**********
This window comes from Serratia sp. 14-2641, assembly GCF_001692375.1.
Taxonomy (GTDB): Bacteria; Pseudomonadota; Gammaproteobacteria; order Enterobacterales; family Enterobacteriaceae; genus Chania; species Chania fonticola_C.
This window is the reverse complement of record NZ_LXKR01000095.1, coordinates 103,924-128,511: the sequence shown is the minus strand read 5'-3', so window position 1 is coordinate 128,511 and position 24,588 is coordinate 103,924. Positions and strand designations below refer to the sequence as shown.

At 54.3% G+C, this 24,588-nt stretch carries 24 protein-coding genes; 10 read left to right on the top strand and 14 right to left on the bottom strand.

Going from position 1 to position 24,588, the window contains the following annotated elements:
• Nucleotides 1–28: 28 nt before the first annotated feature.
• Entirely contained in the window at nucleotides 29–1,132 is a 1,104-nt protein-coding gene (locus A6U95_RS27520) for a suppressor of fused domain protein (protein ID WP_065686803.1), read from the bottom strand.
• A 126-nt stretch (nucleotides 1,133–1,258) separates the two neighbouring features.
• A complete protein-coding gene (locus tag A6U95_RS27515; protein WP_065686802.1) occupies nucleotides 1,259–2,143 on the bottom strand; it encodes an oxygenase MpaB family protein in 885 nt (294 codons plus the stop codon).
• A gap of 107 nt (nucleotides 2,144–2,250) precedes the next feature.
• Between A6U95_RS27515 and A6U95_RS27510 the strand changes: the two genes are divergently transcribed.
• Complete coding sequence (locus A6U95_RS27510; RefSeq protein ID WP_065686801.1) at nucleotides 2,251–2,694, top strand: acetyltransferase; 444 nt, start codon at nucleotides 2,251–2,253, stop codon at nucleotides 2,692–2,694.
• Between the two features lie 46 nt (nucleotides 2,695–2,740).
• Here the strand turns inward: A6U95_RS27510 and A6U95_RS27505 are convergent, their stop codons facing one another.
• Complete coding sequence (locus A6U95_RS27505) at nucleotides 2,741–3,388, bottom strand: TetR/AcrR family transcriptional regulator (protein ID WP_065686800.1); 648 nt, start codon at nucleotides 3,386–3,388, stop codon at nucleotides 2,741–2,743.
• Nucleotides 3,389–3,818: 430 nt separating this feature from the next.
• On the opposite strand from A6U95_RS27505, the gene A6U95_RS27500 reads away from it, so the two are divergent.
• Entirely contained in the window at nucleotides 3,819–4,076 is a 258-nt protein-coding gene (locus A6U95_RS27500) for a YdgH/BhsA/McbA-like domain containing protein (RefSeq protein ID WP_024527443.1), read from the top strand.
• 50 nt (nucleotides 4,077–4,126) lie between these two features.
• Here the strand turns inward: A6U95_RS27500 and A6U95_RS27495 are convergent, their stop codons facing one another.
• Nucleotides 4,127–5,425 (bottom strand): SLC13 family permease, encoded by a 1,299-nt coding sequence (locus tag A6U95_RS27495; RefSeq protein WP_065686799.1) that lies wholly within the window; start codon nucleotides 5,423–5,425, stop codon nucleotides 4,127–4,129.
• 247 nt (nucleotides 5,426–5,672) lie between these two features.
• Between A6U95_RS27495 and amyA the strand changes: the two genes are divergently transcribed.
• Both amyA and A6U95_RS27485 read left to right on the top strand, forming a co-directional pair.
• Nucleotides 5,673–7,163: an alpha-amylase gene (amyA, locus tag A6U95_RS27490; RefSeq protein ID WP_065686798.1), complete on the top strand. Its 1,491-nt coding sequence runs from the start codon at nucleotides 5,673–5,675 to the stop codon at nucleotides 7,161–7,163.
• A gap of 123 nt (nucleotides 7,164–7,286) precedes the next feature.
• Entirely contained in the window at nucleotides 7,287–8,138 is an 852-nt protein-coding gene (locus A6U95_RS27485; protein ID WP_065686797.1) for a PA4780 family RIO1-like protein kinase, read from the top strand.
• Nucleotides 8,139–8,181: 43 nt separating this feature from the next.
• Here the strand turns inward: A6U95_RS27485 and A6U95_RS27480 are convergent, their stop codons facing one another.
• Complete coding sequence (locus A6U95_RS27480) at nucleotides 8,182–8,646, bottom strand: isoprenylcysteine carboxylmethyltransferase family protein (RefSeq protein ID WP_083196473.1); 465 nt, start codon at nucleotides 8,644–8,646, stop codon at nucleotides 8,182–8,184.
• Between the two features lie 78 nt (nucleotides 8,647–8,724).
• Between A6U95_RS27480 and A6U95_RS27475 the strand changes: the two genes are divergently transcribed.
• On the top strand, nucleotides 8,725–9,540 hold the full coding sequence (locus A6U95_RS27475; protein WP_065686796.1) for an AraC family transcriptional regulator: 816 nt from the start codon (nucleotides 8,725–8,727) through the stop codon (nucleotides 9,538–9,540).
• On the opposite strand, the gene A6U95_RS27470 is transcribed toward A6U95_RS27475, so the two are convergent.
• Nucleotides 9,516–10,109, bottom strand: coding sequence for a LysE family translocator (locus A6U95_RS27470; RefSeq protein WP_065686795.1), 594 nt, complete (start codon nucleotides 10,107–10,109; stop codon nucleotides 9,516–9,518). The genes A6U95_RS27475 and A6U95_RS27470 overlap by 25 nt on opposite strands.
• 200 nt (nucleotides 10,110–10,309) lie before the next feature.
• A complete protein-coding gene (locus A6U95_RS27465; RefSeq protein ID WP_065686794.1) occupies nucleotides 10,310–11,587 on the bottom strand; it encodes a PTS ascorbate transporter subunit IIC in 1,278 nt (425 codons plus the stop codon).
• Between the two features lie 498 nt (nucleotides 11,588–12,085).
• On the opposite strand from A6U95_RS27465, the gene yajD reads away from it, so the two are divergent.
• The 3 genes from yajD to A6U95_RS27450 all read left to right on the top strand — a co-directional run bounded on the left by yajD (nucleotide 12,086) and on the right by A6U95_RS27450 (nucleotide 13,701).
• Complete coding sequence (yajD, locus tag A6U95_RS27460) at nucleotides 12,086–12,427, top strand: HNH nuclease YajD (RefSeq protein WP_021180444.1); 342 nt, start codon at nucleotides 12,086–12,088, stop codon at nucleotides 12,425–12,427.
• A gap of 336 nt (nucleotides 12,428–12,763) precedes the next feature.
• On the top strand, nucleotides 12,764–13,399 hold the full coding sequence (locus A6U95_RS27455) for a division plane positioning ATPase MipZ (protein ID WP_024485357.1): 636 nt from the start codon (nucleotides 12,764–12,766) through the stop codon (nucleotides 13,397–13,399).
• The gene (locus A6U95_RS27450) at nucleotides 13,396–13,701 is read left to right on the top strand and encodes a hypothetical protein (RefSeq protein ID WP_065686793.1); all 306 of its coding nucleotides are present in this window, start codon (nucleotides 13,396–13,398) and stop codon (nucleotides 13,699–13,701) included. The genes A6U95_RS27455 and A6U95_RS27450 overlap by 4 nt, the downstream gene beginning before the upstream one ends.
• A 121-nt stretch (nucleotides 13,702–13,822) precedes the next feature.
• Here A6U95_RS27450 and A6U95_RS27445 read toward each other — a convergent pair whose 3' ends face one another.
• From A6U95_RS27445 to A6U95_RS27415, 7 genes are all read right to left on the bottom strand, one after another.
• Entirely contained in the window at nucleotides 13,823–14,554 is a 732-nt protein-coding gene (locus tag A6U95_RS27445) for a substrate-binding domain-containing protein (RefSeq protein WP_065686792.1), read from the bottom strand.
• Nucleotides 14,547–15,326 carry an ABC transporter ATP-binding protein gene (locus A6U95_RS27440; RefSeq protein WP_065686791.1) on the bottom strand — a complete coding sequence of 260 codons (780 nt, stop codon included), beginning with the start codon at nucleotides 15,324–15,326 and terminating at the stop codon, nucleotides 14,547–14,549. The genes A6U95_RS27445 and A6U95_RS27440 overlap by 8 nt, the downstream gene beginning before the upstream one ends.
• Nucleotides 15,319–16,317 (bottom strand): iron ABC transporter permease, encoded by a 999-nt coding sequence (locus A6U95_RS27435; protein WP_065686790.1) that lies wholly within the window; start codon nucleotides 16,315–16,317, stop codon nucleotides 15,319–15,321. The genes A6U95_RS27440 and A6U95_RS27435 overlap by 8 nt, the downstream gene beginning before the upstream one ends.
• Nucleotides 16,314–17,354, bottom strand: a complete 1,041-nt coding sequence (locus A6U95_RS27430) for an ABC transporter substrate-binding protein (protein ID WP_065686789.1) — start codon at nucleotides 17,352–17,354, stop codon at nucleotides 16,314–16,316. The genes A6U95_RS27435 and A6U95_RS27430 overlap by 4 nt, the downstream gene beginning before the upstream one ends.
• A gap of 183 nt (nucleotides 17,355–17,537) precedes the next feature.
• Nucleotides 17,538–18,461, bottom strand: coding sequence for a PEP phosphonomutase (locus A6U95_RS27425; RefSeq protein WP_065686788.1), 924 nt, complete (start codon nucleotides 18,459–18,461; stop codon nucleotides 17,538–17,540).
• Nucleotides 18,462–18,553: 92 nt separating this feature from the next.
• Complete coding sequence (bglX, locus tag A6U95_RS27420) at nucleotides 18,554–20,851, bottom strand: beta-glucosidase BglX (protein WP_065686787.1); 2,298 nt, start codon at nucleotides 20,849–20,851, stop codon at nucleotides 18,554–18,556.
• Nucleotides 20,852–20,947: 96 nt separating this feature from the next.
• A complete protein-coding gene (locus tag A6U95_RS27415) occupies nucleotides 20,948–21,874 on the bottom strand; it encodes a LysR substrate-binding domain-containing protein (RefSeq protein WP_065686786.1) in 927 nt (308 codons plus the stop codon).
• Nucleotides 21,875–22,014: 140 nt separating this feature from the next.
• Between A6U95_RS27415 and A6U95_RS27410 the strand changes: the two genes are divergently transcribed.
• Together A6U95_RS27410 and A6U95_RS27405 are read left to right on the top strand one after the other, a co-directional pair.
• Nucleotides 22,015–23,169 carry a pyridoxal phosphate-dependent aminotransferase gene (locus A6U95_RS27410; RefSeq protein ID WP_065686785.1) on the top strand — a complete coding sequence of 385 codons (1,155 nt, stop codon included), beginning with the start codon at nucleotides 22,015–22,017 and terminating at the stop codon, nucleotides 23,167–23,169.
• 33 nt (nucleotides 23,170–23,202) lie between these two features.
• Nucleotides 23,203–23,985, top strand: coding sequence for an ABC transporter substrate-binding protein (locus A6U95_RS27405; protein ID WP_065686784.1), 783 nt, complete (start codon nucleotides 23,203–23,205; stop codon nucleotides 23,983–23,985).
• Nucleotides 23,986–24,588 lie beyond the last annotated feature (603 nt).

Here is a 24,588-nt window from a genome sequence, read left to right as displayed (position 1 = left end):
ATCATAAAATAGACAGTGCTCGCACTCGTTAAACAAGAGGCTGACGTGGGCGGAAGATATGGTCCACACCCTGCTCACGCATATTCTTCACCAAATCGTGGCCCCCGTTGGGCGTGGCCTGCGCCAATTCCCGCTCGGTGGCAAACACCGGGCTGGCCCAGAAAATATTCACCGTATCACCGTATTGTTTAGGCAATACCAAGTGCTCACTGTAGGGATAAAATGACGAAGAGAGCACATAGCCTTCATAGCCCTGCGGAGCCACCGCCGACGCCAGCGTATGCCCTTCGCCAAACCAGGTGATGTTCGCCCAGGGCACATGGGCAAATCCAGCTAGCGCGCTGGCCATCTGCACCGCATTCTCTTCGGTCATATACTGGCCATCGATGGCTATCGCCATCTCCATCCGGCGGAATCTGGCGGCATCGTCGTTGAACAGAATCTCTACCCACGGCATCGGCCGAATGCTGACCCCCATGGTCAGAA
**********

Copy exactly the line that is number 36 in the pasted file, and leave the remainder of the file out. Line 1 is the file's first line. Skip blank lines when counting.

• 200 nt (nucleotides 10,110–10,309) lie before the next feature.